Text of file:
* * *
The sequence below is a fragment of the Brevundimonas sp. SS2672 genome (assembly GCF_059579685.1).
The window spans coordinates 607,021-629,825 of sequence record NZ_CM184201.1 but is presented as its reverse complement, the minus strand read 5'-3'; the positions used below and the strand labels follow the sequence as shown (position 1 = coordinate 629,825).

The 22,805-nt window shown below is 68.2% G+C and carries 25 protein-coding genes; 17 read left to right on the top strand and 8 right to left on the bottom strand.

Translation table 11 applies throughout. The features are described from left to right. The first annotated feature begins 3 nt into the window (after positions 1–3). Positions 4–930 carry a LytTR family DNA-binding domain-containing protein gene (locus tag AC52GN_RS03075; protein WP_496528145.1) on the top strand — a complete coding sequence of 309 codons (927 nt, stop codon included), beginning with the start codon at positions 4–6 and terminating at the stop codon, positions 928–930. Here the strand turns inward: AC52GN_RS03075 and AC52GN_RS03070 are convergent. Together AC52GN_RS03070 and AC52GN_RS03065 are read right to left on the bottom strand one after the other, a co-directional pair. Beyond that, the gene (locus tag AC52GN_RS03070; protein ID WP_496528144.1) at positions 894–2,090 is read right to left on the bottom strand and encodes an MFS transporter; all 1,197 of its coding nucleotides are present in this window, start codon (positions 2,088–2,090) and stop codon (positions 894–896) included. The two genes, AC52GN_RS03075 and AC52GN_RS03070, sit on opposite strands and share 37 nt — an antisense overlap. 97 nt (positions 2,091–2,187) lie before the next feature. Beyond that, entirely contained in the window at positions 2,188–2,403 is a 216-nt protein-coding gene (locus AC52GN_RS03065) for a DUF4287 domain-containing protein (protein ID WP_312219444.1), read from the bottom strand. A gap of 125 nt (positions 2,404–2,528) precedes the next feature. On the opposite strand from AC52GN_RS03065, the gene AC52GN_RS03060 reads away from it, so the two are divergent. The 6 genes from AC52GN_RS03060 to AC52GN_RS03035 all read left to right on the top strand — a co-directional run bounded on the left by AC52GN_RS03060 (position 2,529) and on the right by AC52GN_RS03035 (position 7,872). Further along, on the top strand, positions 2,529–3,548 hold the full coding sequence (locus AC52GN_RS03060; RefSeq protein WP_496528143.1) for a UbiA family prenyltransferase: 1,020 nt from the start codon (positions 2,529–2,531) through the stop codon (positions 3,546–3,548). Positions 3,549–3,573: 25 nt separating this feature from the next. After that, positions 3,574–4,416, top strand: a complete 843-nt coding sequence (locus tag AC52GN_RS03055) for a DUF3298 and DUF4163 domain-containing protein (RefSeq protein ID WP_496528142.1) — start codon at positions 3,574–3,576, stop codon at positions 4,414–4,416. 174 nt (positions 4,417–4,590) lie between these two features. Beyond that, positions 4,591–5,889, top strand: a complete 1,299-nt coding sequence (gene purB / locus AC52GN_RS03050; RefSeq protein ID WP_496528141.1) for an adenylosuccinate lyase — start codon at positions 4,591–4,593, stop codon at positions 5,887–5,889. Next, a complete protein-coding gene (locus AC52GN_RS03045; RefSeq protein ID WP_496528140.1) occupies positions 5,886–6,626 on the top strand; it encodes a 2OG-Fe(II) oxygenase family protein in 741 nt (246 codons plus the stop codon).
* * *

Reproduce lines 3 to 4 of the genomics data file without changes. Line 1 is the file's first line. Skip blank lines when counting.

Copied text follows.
The 22,805-nt window shown below is 68.2% G+C and carries 25 protein-coding genes; 17 read left to right on the top strand and 8 right to left on the bottom strand.

Translation table 11 applies throughout. The features are described from left to right. The first annotated feature begins 3 nt into the window (after positions 1–3). Positions 4–930 carry a LytTR family DNA-binding domain-containing protein gene (locus tag AC52GN_RS03075; protein WP_496528145.1) on the top strand — a complete coding sequence of 309 codons (927 nt, stop codon included), beginning with the start codon at positions 4–6 and terminating at the stop codon, positions 928–930. Here the strand turns inward: AC52GN_RS03075 and AC52GN_RS03070 are convergent. Together AC52GN_RS03070 and AC52GN_RS03065 are read right to left on the bottom strand one after the other, a co-directional pair. Beyond that, the gene (locus tag AC52GN_RS03070; protein ID WP_496528144.1) at positions 894–2,090 is read right to left on the bottom strand and encodes an MFS transporter; all 1,197 of its coding nucleotides are present in this window, start codon (positions 2,088–2,090) and stop codon (positions 894–896) included. The two genes, AC52GN_RS03075 and AC52GN_RS03070, sit on opposite strands and share 37 nt — an antisense overlap. 97 nt (positions 2,091–2,187) lie before the next feature. Beyond that, entirely contained in the window at positions 2,188–2,403 is a 216-nt protein-coding gene (locus AC52GN_RS03065) for a DUF4287 domain-containing protein (protein ID WP_312219444.1), read from the bottom strand. A gap of 125 nt (positions 2,404–2,528) precedes the next feature. On the opposite strand from AC52GN_RS03065, the gene AC52GN_RS03060 reads away from it, so the two are divergent. The 6 genes from AC52GN_RS03060 to AC52GN_RS03035 all read left to right on the top strand — a co-directional run bounded on the left by AC52GN_RS03060 (position 2,529) and on the right by AC52GN_RS03035 (position 7,872). Further along, on the top strand, positions 2,529–3,548 hold the full coding sequence (locus AC52GN_RS03060; RefSeq protein WP_496528143.1) for a UbiA family prenyltransferase: 1,020 nt from the start codon (positions 2,529–2,531) through the stop codon (positions 3,546–3,548). Positions 3,549–3,573: 25 nt separating this feature from the next. After that, positions 3,574–4,416, top strand: a complete 843-nt coding sequence (locus tag AC52GN_RS03055) for a DUF3298 and DUF4163 domain-containing protein (RefSeq protein ID WP_496528142.1) — start codon at positions 3,574–3,576, stop codon at positions 4,414–4,416. 174 nt (positions 4,417–4,590) lie between these two features. Beyond that, positions 4,591–5,889, top strand: a complete 1,299-nt coding sequence (gene purB / locus AC52GN_RS03050; RefSeq protein ID WP_496528141.1) for an adenylosuccinate lyase — start codon at positions 4,591–4,593, stop codon at positions 5,887–5,889. Next, a complete protein-coding gene (locus AC52GN_RS03045; RefSeq protein ID WP_496528140.1) occupies positions 5,886–6,626 on the top strand; it encodes a 2OG-Fe(II) oxygenase family protein in 741 nt (246 codons plus the stop codon).